When I was at AdTech way back in June I met with Karen Howe, CEO of Singingfish, an audio/video search engine. I believed then and still believe now that video and audio files will become integral to the grammar of the web, but first we have to solve major search and copyright issues. In any case, I enjoyed meeting her, but left feeling like they had a significant uphill battle – a very small company in a land of giants.
Well, no more. I was messing around on Google news earlier this afternoon and somehow I came across a very odd link from the Puget Sound Business Journal about Singingfish being sold to AOL. Google’s summary had details: the excerpt read “has acquired Seattle-based Singingfish Inc., which makes a search engine that scours the Web for audio and video files. Terms of the deal were not disclosed. … ” but when I clicked on the link, it took me to a story with the headline “MagnaDrive raises $3.5 million “. Turns out the Puget Sound Journal had jumped the gun on a embargoed story, and Google News grabbed it before they could swap it out. The news officially breaks tonight at midnight, but … you saw it here first!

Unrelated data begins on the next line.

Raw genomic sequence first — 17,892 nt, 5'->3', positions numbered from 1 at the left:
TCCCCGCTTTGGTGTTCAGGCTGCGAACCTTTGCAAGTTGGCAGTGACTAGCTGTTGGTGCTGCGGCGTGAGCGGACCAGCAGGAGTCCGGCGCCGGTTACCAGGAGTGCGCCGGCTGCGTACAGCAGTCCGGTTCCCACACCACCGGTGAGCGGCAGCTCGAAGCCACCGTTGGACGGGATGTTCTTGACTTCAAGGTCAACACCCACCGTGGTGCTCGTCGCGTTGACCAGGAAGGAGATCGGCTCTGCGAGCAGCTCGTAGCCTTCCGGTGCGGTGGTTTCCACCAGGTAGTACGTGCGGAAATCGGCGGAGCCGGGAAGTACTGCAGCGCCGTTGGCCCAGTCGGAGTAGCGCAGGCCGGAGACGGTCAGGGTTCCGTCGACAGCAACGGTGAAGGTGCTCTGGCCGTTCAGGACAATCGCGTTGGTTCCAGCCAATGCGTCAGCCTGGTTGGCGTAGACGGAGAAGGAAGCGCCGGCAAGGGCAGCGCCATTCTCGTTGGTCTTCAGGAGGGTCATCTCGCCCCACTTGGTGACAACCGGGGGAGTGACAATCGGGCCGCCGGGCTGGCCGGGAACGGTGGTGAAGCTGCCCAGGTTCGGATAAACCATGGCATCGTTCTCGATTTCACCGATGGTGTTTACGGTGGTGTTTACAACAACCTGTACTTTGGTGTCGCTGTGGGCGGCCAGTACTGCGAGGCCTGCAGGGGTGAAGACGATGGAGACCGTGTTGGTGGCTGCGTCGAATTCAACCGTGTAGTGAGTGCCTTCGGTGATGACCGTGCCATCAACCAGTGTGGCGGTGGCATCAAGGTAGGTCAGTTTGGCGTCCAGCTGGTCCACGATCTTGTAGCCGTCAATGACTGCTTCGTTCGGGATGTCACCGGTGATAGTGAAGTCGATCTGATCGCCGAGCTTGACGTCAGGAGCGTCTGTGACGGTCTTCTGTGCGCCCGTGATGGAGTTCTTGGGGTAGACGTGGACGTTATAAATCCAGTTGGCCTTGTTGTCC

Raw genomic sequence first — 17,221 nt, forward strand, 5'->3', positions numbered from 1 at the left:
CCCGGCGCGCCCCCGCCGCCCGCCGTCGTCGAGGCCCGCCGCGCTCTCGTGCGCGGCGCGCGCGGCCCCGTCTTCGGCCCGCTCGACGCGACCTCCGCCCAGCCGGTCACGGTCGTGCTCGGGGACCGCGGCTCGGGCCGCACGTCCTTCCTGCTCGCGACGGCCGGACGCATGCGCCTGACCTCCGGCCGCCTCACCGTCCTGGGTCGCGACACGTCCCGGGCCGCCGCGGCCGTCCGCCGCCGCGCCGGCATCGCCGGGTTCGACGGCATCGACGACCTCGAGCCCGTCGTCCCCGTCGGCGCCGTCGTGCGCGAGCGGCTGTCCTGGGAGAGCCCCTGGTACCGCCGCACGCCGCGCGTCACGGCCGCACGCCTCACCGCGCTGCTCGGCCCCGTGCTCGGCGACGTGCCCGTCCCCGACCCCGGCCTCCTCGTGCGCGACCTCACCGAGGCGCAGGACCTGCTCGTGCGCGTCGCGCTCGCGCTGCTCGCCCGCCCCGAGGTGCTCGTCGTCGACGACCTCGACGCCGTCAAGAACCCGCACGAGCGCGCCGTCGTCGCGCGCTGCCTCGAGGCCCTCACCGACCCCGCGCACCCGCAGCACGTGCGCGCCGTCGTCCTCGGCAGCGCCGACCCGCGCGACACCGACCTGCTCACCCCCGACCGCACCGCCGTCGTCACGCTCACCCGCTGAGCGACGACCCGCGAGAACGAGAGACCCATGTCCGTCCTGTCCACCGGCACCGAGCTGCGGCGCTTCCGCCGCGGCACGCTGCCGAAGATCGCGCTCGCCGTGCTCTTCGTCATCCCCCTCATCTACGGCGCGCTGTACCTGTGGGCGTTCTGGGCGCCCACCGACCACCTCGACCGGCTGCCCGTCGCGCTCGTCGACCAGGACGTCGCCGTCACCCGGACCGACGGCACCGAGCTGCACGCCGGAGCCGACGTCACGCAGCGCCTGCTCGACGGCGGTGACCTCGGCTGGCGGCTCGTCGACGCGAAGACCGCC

As to what it all means – I find it a bit out of character for AOL to acquire a search engine – and even more so one of this stripe. AOL has formidable serving and personalization technology in house, but it’s never really been seen as a leader in search. It outsources that to Google – though it is true that Google does not do multimedia search (Alta Vista and AlltheWeb do). Is this a bid to change all that? Stay tuned, I’ll keep you posted.